- WASHINGTON (Reuters) - The future effects of global warming are hazy at
best, according to researchers on Tuesday who urged a better system for
predicting long-term climate change.
- Otherwise, according to a report by the
National Research Council, floods, storms and droughts will continue to
devastate agriculture, kill people and destroy property.
- The report, put together by nationwide
teams of experts, found that climate was changing and would continue to
do so with or without human influences.
- "In 1992 and 1993 ice cores approximately
1.8 miles long were extracted from the heart of the Greenland ice sheet,
revealing changes in the Earth's climate system over the last 150,000 years
or so," the report said.
- "One of the most remarkable revelations
of these cores was the fact that the climate in the Holocene (the past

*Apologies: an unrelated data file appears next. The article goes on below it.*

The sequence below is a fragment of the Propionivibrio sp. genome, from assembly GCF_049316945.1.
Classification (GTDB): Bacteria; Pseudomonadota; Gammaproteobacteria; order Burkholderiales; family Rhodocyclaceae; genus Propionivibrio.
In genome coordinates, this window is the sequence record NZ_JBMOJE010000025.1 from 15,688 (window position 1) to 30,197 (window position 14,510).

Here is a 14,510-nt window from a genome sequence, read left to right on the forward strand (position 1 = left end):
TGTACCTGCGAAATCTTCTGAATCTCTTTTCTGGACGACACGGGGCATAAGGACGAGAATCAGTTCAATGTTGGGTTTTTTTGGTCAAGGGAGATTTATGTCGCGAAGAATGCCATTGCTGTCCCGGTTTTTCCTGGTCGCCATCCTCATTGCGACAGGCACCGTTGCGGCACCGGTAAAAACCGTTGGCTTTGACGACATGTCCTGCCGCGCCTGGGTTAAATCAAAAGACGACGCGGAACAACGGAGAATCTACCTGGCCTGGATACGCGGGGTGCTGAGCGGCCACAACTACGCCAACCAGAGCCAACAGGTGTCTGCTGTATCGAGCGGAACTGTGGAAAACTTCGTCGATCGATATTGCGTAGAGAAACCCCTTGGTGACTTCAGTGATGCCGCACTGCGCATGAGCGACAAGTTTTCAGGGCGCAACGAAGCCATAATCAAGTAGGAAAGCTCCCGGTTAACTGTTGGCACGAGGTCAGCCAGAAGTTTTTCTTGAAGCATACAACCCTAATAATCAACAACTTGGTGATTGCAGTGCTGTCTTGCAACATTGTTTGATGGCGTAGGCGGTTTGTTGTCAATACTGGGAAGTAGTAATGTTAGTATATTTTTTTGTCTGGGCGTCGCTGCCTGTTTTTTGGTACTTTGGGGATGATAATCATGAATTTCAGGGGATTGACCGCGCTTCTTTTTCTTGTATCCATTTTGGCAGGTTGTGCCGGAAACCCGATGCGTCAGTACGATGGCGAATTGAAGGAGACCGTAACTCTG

10,000 years) -- a period that we might consider representative of our
modern climate conditions -- has undergone considerable natural variation."
- In modern times, much milder extremes
have had huge effects -- such as the "devastating" floods in
the U.S. Midwest in 1993 and 1997, the research said.
- Then there is global warming, which most
experts agree is partly caused by humans who burn fossil fuels, cut down
forests and release chemicals into the atmosphere, according to the report.
- The study, funded in part by the National
Oceanic and Atmospheric Administration (NOAA), said researchers had been
able to make some long-term predictions. For instance, experts know about
El Nino, the Pacific current blamed for causing droughts, floods and other
weather disruptions every few years.
- Rainfall in northwestern Europe and western
North America can also be predicted months in advance, to some degree.
- But making longer forecasts would be
harder because of the complexities of climate change, the researchers said.
- The National Research Council is made
up of three government institutes -- the National Academy of Sciences,
the National Academy of Engineering and the Institute of Medicine.